improving management quality and making it sustainable – will always require a role for

learning.


- CONFERENCE OVERVIEW -

WEDNESDAY

AUGUST 14, 2013

Mobile Learning Social Media e-Learning Training Education

SC Pat Golden Jack Yoest, Jr. J. Dexter Fletcher, Ph.D. Sharon Wright Brian Stokes

Room Ballroom G Lake Fairfax Lake Thoreau Ballroom F Ballroom E

10:00 Coffee Break

10:30

To

11:10

11:15

To

12:00

Top 10 Mobile

Design Tips to

Improve UX

- Phil Cowcill

iOS, Android, HTML5

– Oh My – What do

YouReally Need to

Know

- Rachel Hudish

Development and

Evaluation of “World of

Balance,” a Multiplayer

Online Game for

Ecology Education and

Research

- Ilmi Yoon

Learning Communities:

Learning Management

Networks & Cross-

Jurisdictional Sharing

- Ilya Plotkin

ADL’s Experience API –

Modernizing the SCORM

Run-Time Environment &

Much More

- Jonathan Poltrack

Accessibility and Self-paced

e-Learning Courses

Developed With Rapid e-

Learning Development

Tools: What has Changed

Since 2012

- Aina G. Irbe

- Jonathan Avila

12:00 Lunch Break

1:30

To

2:10

2:15

To

3:00

ADL's Mobile Training

Implementation

Framework (MoTIF)

Project

- Peter Berking

Where to Start with

Mobile Devices: A

Decision-Making

Process for Mobile

Strategy

- James Xu

Socially Mediated

Instruction with Twitter:

Tweeting to Learn

- Lori Tanner

- Angela Starrett

- Richard Hartsell

Design and Impact of a

Cloud-Based

Community of Practice

- Genevieve Wood

- Louisa Schaefer

- Rachel Vincent

eLearning Tools: Past,

Present and Future

- Joseph Ganci

Game-based e-Learning:

Applying the Mechanics of

Gaming Correctly to

Increase Student Motivation

- Karen Srba

- Deborah Gadsden

3:00 Coffee Break

3:30

To

4:10

4:15

To

5:00

Keynote Address - Grant Ricketts, Co-Founder and CEO at Tripos Software

9:00 am to 10:00 am - Ballroom F & G

A Mobile Solution for

Capturing Battlefield

Lessons

- Jennifer Murphy

- Frank P. Hannigan

- Luke A. DeVore

- Rodney Long

Mobile Computer,

Handhelds, and PDAs

- Justin Yarkin

- Caitlin Markham

Impact of Accessibility

in the Use of Social

Media Platforms for

Training

- Mary Jean Smith

- Erica Leibowitz

Online Collaboration to

Save "The Arab Spring"

- Inas Barsoum

The Global Revolution:

Train in 78 languages from

your laptop

- Sue Reager

Visual Communication in E-

Learning

- Diane Wilcox

- Jane Thall

Applying Pro Sports

Training Methodology

to Military Special

Operations and Law

Enforcement

- Eric Sikorski

The Role of

Computer-Based

Training in Military

Equipment Training

- Katherine Phillips

Technology-based

Learning in Technical

Training: What Have

We Learned (So

Far)

- David Mylott, Ph.D.

- Andrew Ryan

Generation Why

Designing Training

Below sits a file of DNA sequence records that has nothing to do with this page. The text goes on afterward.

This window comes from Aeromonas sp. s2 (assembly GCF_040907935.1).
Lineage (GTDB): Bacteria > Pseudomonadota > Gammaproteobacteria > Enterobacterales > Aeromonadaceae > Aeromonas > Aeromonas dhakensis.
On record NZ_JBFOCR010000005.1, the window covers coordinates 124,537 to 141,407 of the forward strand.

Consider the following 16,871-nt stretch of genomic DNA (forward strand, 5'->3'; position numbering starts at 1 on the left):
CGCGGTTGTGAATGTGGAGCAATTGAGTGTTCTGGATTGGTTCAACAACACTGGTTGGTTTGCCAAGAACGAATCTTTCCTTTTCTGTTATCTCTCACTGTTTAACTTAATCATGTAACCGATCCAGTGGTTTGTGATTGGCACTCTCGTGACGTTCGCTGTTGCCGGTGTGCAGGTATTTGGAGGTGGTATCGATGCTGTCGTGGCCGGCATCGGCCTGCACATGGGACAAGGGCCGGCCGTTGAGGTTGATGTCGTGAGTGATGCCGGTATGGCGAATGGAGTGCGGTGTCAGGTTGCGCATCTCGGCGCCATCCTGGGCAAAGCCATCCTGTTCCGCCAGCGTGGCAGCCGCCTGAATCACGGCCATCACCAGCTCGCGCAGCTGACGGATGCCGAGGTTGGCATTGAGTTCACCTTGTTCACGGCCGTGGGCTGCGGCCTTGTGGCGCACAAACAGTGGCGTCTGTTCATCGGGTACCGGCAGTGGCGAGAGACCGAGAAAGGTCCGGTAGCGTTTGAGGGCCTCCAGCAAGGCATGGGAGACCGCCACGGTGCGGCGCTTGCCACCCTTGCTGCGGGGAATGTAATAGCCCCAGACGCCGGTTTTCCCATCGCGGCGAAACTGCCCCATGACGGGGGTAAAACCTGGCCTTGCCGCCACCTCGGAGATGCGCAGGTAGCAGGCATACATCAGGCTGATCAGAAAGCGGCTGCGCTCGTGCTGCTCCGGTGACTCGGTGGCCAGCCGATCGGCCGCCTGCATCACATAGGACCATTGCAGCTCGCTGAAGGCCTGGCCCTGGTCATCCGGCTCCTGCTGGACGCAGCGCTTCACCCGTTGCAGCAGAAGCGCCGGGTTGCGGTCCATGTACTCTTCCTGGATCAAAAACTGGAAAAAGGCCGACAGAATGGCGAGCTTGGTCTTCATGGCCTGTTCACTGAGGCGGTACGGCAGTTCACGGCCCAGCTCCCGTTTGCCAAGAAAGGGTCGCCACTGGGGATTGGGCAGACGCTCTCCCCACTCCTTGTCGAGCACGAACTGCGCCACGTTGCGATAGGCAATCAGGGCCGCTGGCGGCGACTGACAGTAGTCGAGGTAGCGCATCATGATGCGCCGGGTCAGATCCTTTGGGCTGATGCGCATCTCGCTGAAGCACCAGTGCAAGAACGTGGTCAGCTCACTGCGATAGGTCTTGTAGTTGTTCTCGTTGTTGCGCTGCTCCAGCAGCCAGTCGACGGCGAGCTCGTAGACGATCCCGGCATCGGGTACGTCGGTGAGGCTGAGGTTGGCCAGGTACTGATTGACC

and Learning to

Engage the New

Workforce

- James Guilkey,

Ph.D

Using Expert

Systems to

Teach/Learn the

Basics of Business

Law

- Marc Lynn

- W illiam Bockanic

Effectiveness of

Using Video

Cameras to Assess

Nurse Practitioner

Students

- Sharon Stoten

MOOCs: Summer 2013

State-of-the-Art

- Gertrude Abramson,

Ed.D.

- Martha M. Snyder, Ph.D.

Online Learning: The

Impact of Communication

Tools on Student

Learning, Motivation, Selfregulation,

and

Satisfaction

- Mahnaz Moallem

Why Buy the College

When You Get the MOOC

for Free

- Maureen Murphy, Ph.D.

Flip or Flap: Lessons

Learned from Teaching in

a Flipped Classroom

- Mark Frydenberg

Harnessing EdTech

Innovation of Leaders

Takes a Cross-

“Fun”ctional Guild

- Barbara Truman

- Francisca Yonekura

Massive Open Online

Courses (MOOCs):

Competitive Opportunities

or a Setback for

Traditional Teaching and

Learning

- W illiam W endt

Phone: (540) 347-0055 • Fax: (540) 349-3169 • Email: info@salt.org • Website: WWW.SALT.ORG 10


- Conference overview -

Thursday

AUGUST 15, 2013

Mobile Learning Design Virtual Worlds Gaming FGDLA

SC Phil Cowcill Charlotte Thoms Naomi Malone David Versaw Alex Autry

Room Ballroom G Lake Fairfax Lake Thoreau Ballroom F Ballroom E

8:30

To

9:10

9:15

To

10:00

Creating an Enterprise

Leadership

Conference Mobile

App

- Eric Schneider

Mobile Learning for

Maritime Workers:

Mitigating Maritime

Chemical Incidents

- Thomas Held

- Kristi Messer

Supporting (Meta)

Cognition in a Digital

World

- Alan Reid

Rapidly Rapid

Prototyping In an Agile

Environment

- Richard Vranesh, Ed.D.

Enhancing Learning

through Wireless Grids

- Lee McKnight, Ph.D.

- Angela Ramnarine-

Rieks

How to Design

Learning Events in 3D

Virtual Worlds

- Lee Taylor-Nelms

10:00 Coffee Break

10:30

To

11:10

11:15

To

12:00

M-Learning for All:

What You Need to

Know About

Accessibility and

Mobile Computing